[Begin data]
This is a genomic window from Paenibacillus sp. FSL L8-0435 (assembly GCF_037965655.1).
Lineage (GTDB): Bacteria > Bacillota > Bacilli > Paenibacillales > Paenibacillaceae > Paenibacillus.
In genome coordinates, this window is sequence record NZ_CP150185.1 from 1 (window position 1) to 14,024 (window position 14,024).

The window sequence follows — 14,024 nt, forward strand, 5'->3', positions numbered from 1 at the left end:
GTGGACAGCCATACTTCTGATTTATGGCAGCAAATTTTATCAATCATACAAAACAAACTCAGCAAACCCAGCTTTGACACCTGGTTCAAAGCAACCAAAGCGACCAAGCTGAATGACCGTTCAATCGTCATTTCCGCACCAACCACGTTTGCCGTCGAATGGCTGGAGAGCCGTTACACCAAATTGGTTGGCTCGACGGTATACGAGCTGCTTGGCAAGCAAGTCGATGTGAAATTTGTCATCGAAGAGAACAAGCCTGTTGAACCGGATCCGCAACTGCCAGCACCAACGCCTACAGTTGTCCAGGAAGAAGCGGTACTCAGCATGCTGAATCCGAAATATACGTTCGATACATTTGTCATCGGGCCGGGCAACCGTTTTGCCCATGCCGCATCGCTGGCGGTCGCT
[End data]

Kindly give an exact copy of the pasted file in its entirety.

This is a genomic window from Paenibacillus sp. FSL L8-0435 (assembly GCF_037965655.1).
Lineage (GTDB): Bacteria > Bacillota > Bacilli > Paenibacillales > Paenibacillaceae > Paenibacillus.
In genome coordinates, this window is sequence record NZ_CP150185.1 from 1 (window position 1) to 14,024 (window position 14,024).

The window sequence follows — 14,024 nt, forward strand, 5'->3', positions numbered from 1 at the left end:
GTGGACAGCCATACTTCTGATTTATGGCAGCAAATTTTATCAATCATACAAAACAAACTCAGCAAACCCAGCTTTGACACCTGGTTCAAAGCAACCAAAGCGACCAAGCTGAATGACCGTTCAATCGTCATTTCCGCACCAACCACGTTTGCCGTCGAATGGCTGGAGAGCCGTTACACCAAATTGGTTGGCTCGACGGTATACGAGCTGCTTGGCAAGCAAGTCGATGTGAAATTTGTCATCGAAGAGAACAAGCCTGTTGAACCGGATCCGCAACTGCCAGCACCAACGCCTACAGTTGTCCAGGAAGAAGCGGTACTCAGCATGCTGAATCCGAAATATACGTTCGATACATTTGTCATCGGGCCGGGCAACCGTTTTGCCCATGCCGCATCGCTGGCGGTCGCT